The Bangko Sentral ng Pilipinas or BSP signified their intent on setting up an integrated regulatory body that will combine the functions of the BSP, Insurance Commission (IC) and Securities and Exchange Commission (SEC) which is now long due and caught some by surprise given the BSP's long-standing resistance to the very idea of such integration.
This surprising change of heart may be indicative of the recognition of the growing complexity of the financial and loan markets plus the regulatory gaps that could occur and have in fact occurred as a result of such complexity.
The financial services industry, composed of banks, non-banking financial institutions, loan companies and insurance companies, has been growing fairly rapidly in the past couple of years. It was the non-banks, which include investment houses, mutual fund companies, security dealers, brokers, loan agencies and pawnshops that zoomed ahead with a phenomenal growth.
The healthy growth rate the industry currently enjoys attests to its recovery from the hiatus brought about by the Asian financial crisis almost 10 years ago.
Along with this growth comes increasing complexity in the financial products the industry offers. Take for example an insurance policy now provides more than just insurance. Often, it is a savings investment, pension and loan product.
The ups and downs of the pre-need industry have become well-known to us this couple of years with high profile cases where the pre-need firm was unable to meet its financial obligations to its insurance plan holders particularly the traditional educational plans. Banks and investment houses now offer a range of simple to extremely complex financial investment instruments beyond the usual loans, savings and time deposits, including the recently controversial and misunderstood UITFs, and various types of derivatives.
It is often said that the financial services industry is capable of developing a product for every conceivable need or opportunity and make a lot of money in the process. But the big question is your money safe when you invest it in these financial products?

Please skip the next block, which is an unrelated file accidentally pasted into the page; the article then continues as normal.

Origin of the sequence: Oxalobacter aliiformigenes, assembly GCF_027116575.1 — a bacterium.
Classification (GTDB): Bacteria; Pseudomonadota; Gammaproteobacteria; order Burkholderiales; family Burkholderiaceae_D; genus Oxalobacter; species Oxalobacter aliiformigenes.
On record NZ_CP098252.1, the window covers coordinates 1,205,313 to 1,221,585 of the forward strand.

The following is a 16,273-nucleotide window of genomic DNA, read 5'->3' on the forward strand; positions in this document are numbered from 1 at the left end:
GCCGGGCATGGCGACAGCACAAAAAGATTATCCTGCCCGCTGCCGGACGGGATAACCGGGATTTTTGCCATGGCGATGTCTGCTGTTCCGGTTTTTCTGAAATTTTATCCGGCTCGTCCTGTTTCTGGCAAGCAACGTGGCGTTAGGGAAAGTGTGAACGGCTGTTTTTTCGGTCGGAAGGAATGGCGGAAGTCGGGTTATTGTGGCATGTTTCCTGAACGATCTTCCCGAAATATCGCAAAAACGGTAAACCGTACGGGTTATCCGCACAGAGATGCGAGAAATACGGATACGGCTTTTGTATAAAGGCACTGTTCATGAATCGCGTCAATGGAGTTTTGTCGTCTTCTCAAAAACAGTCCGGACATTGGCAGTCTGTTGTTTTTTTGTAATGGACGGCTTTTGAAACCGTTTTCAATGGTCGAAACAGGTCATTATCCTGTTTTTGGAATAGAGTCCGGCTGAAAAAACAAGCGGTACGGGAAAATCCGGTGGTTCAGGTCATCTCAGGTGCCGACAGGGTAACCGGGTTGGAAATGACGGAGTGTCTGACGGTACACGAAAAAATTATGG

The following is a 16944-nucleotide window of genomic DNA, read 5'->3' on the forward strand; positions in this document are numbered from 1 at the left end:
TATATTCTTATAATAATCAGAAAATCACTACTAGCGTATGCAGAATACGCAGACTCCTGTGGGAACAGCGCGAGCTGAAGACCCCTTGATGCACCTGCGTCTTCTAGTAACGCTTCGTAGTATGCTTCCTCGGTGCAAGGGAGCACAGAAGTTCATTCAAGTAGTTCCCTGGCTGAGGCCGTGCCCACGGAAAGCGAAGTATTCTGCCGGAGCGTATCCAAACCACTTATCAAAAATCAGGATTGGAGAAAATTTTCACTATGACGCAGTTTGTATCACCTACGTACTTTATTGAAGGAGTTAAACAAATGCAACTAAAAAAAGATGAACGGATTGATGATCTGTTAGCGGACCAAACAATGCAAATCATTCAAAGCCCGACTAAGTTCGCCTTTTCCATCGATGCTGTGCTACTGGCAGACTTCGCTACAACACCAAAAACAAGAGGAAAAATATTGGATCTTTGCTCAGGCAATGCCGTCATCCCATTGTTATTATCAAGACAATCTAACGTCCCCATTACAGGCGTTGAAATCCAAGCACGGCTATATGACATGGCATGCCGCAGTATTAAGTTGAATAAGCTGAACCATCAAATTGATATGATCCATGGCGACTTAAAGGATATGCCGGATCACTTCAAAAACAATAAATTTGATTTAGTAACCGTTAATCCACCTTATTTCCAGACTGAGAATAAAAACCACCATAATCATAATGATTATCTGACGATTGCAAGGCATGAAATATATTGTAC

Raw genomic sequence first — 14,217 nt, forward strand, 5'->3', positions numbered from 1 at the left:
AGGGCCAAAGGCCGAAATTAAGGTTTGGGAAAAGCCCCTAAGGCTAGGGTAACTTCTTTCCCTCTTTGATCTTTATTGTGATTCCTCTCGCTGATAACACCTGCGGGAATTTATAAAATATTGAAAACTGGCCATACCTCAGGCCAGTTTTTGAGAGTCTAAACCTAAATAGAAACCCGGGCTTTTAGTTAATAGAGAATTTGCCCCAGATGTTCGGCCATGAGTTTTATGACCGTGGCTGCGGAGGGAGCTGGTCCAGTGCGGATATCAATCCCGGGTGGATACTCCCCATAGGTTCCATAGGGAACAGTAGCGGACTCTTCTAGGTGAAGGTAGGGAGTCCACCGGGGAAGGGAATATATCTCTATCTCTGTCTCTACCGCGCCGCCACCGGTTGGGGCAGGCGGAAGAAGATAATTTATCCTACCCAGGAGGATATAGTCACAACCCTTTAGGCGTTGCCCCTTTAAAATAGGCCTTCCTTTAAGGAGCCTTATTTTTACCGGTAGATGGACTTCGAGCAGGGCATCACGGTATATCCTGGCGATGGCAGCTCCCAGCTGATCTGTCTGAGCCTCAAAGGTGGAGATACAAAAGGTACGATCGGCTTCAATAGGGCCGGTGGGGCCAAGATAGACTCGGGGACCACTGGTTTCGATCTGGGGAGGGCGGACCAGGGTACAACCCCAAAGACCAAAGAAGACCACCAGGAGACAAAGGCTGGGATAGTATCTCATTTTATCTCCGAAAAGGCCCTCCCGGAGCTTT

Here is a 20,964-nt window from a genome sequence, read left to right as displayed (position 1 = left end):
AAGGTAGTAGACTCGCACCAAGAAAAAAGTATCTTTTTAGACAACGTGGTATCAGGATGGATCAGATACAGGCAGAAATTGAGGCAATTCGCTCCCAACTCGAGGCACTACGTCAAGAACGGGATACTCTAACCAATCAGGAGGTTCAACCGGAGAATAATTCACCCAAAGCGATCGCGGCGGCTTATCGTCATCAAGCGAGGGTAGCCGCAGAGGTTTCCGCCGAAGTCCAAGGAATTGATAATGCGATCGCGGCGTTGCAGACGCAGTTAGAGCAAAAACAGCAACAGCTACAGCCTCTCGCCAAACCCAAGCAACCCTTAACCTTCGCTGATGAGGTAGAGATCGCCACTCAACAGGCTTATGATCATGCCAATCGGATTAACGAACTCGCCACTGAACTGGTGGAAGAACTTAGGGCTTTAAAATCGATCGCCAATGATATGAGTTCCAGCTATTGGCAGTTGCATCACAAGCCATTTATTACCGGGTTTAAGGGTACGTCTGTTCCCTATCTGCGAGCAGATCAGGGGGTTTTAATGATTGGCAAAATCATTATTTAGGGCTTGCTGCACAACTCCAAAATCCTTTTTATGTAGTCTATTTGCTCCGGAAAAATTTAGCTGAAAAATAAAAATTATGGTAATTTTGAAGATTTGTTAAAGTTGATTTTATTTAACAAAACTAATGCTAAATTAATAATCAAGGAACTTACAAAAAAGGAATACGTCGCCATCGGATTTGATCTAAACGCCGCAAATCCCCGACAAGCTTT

Small savers or investors often do not understand the risks and returns that come with their various saving and investment options like mutual funds and UITFs.
The issue is crucial, especially now as we seek to channel more of the billions of dollars in overseas Filipino workers (OFW) remittances toward investments, and failures of financial institutions could destroy the lives of millions overnight.
This is where the role of the financial regulators in protecting the welfare of the investing public is critical. In the Philippines, we have several of them, each addressing a different segment of the financial services industry. The main ones are BSP for the banks, IC for insurance companies, SEC for corporations, and the Cooperatives Development Authority (CDA) for cooperatives.
The challenge lies in the way the lines distinguishing these various segments from one another are quickly vanishing. Under this situation and given the ever-widening array of complex financial products coming out of the industry practically every day, ambiguities have arisen as to which regulatory body should take care of new products as they come out.